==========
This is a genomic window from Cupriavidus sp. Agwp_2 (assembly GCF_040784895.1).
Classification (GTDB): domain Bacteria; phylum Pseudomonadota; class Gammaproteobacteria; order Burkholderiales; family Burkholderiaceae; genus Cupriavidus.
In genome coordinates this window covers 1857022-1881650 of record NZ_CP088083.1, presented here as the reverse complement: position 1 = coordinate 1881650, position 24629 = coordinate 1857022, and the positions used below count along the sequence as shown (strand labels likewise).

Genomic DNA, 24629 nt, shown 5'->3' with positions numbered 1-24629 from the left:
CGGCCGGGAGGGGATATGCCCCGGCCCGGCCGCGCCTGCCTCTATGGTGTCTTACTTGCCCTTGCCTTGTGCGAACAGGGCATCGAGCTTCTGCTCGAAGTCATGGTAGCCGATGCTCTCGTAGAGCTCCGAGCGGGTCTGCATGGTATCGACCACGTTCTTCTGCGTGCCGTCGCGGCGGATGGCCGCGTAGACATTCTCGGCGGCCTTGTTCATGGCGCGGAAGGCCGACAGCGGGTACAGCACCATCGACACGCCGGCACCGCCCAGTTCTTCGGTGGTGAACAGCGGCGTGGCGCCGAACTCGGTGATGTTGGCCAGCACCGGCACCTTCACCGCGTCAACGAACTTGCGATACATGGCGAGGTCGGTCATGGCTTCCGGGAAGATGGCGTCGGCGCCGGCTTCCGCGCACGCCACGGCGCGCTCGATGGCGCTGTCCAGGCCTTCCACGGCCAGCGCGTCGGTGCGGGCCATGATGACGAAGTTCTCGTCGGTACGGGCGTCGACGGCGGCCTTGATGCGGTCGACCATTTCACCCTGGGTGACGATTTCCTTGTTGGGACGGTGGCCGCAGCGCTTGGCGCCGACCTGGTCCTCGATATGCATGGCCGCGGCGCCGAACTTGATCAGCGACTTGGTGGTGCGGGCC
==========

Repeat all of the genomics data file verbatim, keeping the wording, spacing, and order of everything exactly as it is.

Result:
This is a genomic window from Cupriavidus sp. Agwp_2 (assembly GCF_040784895.1).
Classification (GTDB): domain Bacteria; phylum Pseudomonadota; class Gammaproteobacteria; order Burkholderiales; family Burkholderiaceae; genus Cupriavidus.
In genome coordinates this window covers 1857022-1881650 of record NZ_CP088083.1, presented here as the reverse complement: position 1 = coordinate 1881650, position 24629 = coordinate 1857022, and the positions used below count along the sequence as shown (strand labels likewise).

Genomic DNA, 24629 nt, shown 5'->3' with positions numbered 1-24629 from the left:
CGGCCGGGAGGGGATATGCCCCGGCCCGGCCGCGCCTGCCTCTATGGTGTCTTACTTGCCCTTGCCTTGTGCGAACAGGGCATCGAGCTTCTGCTCGAAGTCATGGTAGCCGATGCTCTCGTAGAGCTCCGAGCGGGTCTGCATGGTATCGACCACGTTCTTCTGCGTGCCGTCGCGGCGGATGGCCGCGTAGACATTCTCGGCGGCCTTGTTCATGGCGCGGAAGGCCGACAGCGGGTACAGCACCATCGACACGCCGGCACCGCCCAGTTCTTCGGTGGTGAACAGCGGCGTGGCGCCGAACTCGGTGATGTTGGCCAGCACCGGCACCTTCACCGCGTCAACGAACTTGCGATACATGGCGAGGTCGGTCATGGCTTCCGGGAAGATGGCGTCGGCGCCGGCTTCCGCGCACGCCACGGCGCGCTCGATGGCGCTGTCCAGGCCTTCCACGGCCAGCGCGTCGGTGCGGGCCATGATGACGAAGTTCTCGTCGGTACGGGCGTCGACGGCGGCCTTGATGCGGTCGACCATTTCACCCTGGGTGACGATTTCCTTGTTGGGACGGTGGCCGCAGCGCTTGGCGCCGACCTGGTCCTCGATATGCATGGCCGCGGCGCCGAACTTGATCAGCGACTTGGTGGTGCGGGCC